Carolyn Cary's blog

Voting disticts

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Voting districts

Having lived in Fayette County for 50 years, I have voted around Fayetteville in a number of different places.

Let’s see - I remember voting at the American Legion Log Cabin, a couple of the schools, the Masonic Lodge, the First Baptist Church and I think one time at the Administration Office.

When Fayette County was laid out in 1821, there were nine voting districts created. Each of the districts was given the name of a resident who lived in it, i.e. Captain Robinson’s District, for instance. Read More»

Growth of the Chamber

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Growth of the Chamber

Back in 1967 there were a number of business folks who realized it was time to put together a Chamber of Commerce for Fayette County. 

They needed some secretarial help and I was drafted. A local attorney put together all the legal necessities and one was born.

There were very few places to meet in the county at that time and no funds to rent an office, even if one were available.

Consequently I ran the Chamber out of my living room its first four years. Read More»


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I have never been one to make New Year’s Resolutions and certainly never one about losing weight. At the age of 82 I only weigh 150 and that’s fine with me.

I have some suggestions, however, for every body else. If you’re retired: my thoughts of an organization in which you could volunteer is the Fayette Samaritans. It is a food and clothing non-profit dedicated to the needs of Fayette Countians. Read More»

Attending funerals

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I sure have been to a lot of funerals lately. I guess when you become older than dirt, that happens.

One funeral was conducted by a preacher who loved to sing. Not only did he lead the congregation in song, but when he followed the deceased up the aisle, he was belting out a song with all he had. And yes, he was good at it.

At another funeral, the deceased for decades had always sat in the same seat. If you’re a church-goer, you know that the faithful will always sit in the same spot, and woe be to those who dare to occupy that spot. Read More»

A memorable New Year's Eve

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I have a family desk in my house and looking at it brings back memories of New Year’s Eve in 1949. I was 17 years old and was, of course, very wise. New Year’s Eve fell on a Saturday night that year and my Methodist Youth Fellowship group was having a Progressive Dinner, having a salad in one home and then going to another home for the main entree and end up at my house for dessert. We would play Canasta all night. To bring you Millennials up to date, it’s a card game. Read More»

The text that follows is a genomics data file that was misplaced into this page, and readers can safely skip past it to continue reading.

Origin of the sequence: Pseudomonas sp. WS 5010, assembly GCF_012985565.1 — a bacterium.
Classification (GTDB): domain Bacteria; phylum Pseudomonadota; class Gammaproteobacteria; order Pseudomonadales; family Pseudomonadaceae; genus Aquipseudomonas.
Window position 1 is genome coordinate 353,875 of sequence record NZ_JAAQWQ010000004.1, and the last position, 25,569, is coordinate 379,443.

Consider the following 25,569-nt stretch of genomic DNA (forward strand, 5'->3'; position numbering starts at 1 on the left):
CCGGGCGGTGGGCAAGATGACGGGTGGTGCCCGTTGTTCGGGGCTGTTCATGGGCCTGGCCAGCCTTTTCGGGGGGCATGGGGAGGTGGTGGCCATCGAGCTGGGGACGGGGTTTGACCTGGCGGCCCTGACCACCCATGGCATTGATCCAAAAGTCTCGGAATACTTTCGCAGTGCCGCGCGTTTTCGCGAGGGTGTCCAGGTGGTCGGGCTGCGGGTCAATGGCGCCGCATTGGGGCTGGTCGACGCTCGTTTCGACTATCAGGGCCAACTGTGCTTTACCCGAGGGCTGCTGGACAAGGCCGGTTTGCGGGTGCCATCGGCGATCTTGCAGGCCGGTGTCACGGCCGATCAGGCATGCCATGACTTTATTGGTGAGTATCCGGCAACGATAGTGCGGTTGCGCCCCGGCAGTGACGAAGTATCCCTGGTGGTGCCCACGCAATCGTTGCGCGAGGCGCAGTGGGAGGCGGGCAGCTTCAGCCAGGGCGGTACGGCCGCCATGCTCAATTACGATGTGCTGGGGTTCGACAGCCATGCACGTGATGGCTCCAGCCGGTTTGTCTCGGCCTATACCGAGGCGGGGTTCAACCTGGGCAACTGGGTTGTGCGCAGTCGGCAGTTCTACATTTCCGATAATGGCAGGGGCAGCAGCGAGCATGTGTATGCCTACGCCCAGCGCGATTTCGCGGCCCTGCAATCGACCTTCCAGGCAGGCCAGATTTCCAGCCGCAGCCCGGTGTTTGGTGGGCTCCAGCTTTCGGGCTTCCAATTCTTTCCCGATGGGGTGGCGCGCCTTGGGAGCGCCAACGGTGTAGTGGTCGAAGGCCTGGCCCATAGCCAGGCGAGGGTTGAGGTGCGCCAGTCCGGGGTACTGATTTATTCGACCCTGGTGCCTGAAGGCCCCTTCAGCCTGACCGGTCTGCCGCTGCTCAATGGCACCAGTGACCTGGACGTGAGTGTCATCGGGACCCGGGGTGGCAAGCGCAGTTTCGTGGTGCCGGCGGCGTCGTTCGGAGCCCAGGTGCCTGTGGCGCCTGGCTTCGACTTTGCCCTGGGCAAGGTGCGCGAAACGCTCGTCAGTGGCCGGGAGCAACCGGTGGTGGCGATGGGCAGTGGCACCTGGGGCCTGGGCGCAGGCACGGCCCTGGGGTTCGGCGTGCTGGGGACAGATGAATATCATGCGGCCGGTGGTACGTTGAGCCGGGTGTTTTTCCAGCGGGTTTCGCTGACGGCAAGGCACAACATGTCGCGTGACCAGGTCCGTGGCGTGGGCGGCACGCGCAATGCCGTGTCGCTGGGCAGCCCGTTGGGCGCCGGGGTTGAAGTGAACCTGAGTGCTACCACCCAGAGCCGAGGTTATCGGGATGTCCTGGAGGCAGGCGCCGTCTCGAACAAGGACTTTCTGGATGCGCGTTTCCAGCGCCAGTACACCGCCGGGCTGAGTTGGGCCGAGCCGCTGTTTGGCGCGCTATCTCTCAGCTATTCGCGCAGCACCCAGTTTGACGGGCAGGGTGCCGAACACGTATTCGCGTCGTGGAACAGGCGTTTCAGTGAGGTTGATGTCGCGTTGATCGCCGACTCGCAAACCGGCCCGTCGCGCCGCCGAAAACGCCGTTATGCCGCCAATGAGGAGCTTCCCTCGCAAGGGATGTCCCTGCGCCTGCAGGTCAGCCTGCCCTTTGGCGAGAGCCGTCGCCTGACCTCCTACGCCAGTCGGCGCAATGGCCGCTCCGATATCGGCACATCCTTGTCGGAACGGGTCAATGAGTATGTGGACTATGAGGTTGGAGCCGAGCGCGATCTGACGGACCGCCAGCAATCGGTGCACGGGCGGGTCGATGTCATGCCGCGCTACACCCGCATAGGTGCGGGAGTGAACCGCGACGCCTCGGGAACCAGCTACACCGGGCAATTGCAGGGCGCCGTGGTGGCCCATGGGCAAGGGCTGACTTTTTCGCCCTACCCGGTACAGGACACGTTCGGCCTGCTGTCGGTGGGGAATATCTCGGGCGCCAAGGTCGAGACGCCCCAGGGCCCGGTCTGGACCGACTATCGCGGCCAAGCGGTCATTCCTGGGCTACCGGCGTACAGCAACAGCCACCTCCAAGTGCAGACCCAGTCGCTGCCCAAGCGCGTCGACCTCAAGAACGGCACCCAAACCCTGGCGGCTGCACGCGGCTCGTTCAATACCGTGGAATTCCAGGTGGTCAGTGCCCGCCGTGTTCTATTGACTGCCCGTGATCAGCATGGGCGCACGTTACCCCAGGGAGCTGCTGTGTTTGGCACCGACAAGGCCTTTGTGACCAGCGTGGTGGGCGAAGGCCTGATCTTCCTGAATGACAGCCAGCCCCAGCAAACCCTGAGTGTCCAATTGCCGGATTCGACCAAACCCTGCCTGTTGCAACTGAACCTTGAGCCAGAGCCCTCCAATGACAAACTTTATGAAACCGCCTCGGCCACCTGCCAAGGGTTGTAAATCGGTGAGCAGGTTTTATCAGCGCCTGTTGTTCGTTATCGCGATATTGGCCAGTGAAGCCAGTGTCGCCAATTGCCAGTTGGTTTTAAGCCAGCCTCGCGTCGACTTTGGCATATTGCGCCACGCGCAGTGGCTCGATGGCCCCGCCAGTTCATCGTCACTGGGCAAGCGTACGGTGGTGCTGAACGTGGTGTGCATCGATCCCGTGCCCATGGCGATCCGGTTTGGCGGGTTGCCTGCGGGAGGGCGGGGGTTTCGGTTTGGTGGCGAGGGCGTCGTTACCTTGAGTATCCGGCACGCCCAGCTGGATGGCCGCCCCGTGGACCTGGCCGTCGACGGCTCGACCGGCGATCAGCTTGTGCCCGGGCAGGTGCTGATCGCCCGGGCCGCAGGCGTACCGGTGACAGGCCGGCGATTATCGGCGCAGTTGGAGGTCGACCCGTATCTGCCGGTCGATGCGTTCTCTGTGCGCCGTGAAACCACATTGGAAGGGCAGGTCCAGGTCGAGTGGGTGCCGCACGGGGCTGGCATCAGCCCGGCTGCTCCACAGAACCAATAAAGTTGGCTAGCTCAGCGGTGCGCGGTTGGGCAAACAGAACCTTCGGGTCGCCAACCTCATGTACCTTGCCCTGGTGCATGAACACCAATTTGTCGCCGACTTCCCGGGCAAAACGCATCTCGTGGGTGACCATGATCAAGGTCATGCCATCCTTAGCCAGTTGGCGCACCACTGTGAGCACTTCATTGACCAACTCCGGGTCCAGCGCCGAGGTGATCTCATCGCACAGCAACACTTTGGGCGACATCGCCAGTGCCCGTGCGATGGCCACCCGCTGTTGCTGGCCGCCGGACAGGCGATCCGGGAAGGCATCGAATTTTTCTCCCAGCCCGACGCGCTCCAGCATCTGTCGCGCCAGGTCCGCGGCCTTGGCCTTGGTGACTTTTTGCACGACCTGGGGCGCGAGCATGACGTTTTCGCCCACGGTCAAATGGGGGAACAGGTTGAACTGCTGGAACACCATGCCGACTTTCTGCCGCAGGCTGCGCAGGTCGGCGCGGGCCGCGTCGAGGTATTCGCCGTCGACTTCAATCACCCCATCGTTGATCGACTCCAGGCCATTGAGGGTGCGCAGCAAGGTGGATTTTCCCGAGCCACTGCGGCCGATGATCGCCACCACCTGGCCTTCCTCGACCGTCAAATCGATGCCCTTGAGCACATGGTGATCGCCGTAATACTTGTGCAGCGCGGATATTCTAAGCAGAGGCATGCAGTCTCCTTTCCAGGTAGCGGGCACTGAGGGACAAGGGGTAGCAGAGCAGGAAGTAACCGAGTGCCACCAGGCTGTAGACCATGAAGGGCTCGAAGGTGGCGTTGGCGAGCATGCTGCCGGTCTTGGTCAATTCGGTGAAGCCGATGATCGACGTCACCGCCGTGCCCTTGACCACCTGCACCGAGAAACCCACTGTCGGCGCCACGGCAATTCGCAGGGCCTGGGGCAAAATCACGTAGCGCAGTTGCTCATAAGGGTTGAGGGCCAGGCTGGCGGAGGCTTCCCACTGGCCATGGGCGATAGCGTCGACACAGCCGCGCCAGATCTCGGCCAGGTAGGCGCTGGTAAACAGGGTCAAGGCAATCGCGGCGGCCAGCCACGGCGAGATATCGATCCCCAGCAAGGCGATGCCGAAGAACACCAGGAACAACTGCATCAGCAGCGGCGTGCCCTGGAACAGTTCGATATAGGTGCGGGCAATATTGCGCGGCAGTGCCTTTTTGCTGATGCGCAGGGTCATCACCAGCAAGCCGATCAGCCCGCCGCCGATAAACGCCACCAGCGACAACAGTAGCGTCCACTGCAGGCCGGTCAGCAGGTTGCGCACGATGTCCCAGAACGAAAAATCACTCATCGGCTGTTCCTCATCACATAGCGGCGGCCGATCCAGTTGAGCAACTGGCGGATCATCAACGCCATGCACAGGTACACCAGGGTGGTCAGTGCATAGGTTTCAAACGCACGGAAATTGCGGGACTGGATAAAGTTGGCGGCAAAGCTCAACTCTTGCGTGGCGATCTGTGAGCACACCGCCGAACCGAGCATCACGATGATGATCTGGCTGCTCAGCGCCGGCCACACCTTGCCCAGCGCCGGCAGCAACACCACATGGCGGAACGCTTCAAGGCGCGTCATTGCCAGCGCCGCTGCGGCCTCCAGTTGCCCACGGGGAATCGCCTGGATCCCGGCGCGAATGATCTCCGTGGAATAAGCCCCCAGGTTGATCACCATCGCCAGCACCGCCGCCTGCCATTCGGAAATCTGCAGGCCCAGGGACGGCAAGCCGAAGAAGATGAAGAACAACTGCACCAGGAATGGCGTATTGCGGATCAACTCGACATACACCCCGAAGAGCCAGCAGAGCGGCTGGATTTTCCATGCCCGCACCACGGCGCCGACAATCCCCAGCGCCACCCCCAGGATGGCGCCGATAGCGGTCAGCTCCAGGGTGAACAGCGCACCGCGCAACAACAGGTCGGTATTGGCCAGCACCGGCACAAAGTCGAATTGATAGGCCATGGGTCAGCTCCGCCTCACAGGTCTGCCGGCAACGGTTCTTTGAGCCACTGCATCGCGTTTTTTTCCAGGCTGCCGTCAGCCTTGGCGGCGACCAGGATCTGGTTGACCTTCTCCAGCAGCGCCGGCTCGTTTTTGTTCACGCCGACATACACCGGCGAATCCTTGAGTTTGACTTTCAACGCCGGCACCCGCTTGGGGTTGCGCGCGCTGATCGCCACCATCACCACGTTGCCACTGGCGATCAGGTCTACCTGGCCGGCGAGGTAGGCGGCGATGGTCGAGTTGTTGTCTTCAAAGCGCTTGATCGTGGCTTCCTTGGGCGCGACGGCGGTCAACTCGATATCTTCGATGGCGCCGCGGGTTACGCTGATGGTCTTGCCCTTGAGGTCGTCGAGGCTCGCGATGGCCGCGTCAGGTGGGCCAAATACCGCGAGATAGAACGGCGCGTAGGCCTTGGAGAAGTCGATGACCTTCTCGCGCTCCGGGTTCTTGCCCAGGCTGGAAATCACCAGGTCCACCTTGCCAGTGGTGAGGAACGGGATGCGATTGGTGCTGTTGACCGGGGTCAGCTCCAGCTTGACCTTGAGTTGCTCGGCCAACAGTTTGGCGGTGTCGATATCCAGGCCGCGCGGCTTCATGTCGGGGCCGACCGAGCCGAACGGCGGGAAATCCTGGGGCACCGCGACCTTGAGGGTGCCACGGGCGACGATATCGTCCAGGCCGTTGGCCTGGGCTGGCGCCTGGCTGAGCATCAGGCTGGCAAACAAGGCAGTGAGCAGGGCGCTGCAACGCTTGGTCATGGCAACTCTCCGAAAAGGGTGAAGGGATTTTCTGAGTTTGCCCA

Showing a classic

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This week is the 75th anniversary of the movie “Gone With The Wind.” The book was released in May, 1936 to Book Club members and in June, 1936, to the general public. It was the middle of the Depression and $3.00 for a book was a bit pricey. Many went together and kicked in a quarter each to make the purchase.

The movie came out in December, 1939 with its premier in Atlanta on Dec. 15 It is reported that when an actress from England was chosen for the top female role, a member of the United Daughters of the Confederacy in Florida commented, “at least it wasn’t a Yankee”. Read More»

3 feet deep in snow

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In the Akron area of Northern Ohio I don’t recall us having over 3 feet of snow at any one time, certainly not the 6 and 8 feet of weeks ago.

I recall one time in November in the mid 1940’s that on a weekend the Methodist churches in Akron asked families to house a visitor or two from north Ohio churches for a Methodist Youth Fellowship member (MYF for short) for a Youth conference.

My parents graciously offered to take two visitors to spend Friday and Saturday night with us. They were all picked up at one church on Friday night, and it had begun to snow softly. Read More»

Shirley Temple dress

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I wrote last week about having whooping cough in the summer of 1939 and having to spend the next six months in a sanitarium for complete bed rest. My left lung had collapsed from coughing so much. I’m sure if that condition were true today I would not have been sent there.

You see, it was a TB sanitarium, and most patients there indeed had tuberculosis. The heavens were smiling down on me and I survived those six months without catching that problem. Read More»

Two holiday dinners

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In the summer of 1939 I had whooping cough so bad, my left lung collapsed.

It was decided to put me in the Edwin Shaw Sanitarium in my hometown of Akron, Ohio. No comments please, about it being called a sanitarium.

I was to have complete bed rest for six months and not get home until Christmas Day.

We all learned about the first Thanksgiving in school, so I shall not bore you.

Interestingly, the dates were shuffled around by various United States presidents until Abraham Lincoln set a date in stone in 1863. Read More»

All for one

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There was a discussion at the Fayetteville City Hall recently as to whether the city fire department should remain a part of the city, or join with the county fire department.

Many people in authority spoke at that time and various charts were shown. The possible savings were expressed, but there was one side not available on charts.

The opinion of the firemen could only be expressed in person. And they did. Read More»

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